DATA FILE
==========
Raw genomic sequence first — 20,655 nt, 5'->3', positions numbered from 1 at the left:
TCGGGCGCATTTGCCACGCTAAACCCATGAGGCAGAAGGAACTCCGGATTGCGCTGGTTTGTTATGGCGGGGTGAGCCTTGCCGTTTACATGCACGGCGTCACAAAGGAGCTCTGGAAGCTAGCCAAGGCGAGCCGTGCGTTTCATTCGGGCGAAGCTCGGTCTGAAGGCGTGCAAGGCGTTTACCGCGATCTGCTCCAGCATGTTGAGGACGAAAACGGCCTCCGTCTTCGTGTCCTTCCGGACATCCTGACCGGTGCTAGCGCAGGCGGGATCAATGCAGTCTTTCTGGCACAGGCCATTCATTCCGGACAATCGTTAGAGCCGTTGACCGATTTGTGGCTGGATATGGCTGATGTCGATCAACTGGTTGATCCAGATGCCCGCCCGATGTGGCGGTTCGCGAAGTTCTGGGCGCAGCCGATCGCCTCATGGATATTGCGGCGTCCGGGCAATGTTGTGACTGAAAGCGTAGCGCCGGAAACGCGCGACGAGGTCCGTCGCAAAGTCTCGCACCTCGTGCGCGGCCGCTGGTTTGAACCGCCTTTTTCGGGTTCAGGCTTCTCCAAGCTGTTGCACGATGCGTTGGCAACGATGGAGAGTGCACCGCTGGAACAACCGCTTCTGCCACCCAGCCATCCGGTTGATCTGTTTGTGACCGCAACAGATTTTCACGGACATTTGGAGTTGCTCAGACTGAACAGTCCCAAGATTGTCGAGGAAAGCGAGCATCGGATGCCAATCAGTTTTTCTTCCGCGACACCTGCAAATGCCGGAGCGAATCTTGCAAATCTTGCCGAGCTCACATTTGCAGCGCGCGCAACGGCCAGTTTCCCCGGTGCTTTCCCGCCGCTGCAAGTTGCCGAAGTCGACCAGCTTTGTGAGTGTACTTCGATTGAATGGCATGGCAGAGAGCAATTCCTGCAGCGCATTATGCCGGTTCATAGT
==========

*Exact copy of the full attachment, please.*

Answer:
Raw genomic sequence first — 20,655 nt, 5'->3', positions numbered from 1 at the left:
TCGGGCGCATTTGCCACGCTAAACCCATGAGGCAGAAGGAACTCCGGATTGCGCTGGTTTGTTATGGCGGGGTGAGCCTTGCCGTTTACATGCACGGCGTCACAAAGGAGCTCTGGAAGCTAGCCAAGGCGAGCCGTGCGTTTCATTCGGGCGAAGCTCGGTCTGAAGGCGTGCAAGGCGTTTACCGCGATCTGCTCCAGCATGTTGAGGACGAAAACGGCCTCCGTCTTCGTGTCCTTCCGGACATCCTGACCGGTGCTAGCGCAGGCGGGATCAATGCAGTCTTTCTGGCACAGGCCATTCATTCCGGACAATCGTTAGAGCCGTTGACCGATTTGTGGCTGGATATGGCTGATGTCGATCAACTGGTTGATCCAGATGCCCGCCCGATGTGGCGGTTCGCGAAGTTCTGGGCGCAGCCGATCGCCTCATGGATATTGCGGCGTCCGGGCAATGTTGTGACTGAAAGCGTAGCGCCGGAAACGCGCGACGAGGTCCGTCGCAAAGTCTCGCACCTCGTGCGCGGCCGCTGGTTTGAACCGCCTTTTTCGGGTTCAGGCTTCTCCAAGCTGTTGCACGATGCGTTGGCAACGATGGAGAGTGCACCGCTGGAACAACCGCTTCTGCCACCCAGCCATCCGGTTGATCTGTTTGTGACCGCAACAGATTTTCACGGACATTTGGAGTTGCTCAGACTGAACAGTCCCAAGATTGTCGAGGAAAGCGAGCATCGGATGCCAATCAGTTTTTCTTCCGCGACACCTGCAAATGCCGGAGCGAATCTTGCAAATCTTGCCGAGCTCACATTTGCAGCGCGCGCAACGGCCAGTTTCCCCGGTGCTTTCCCGCCGCTGCAAGTTGCCGAAGTCGACCAGCTTTGTGAGTGTACTTCGATTGAATGGCATGGCAGAGAGCAATTCCTGCAGCGCATTATGCCGGTTCATAGT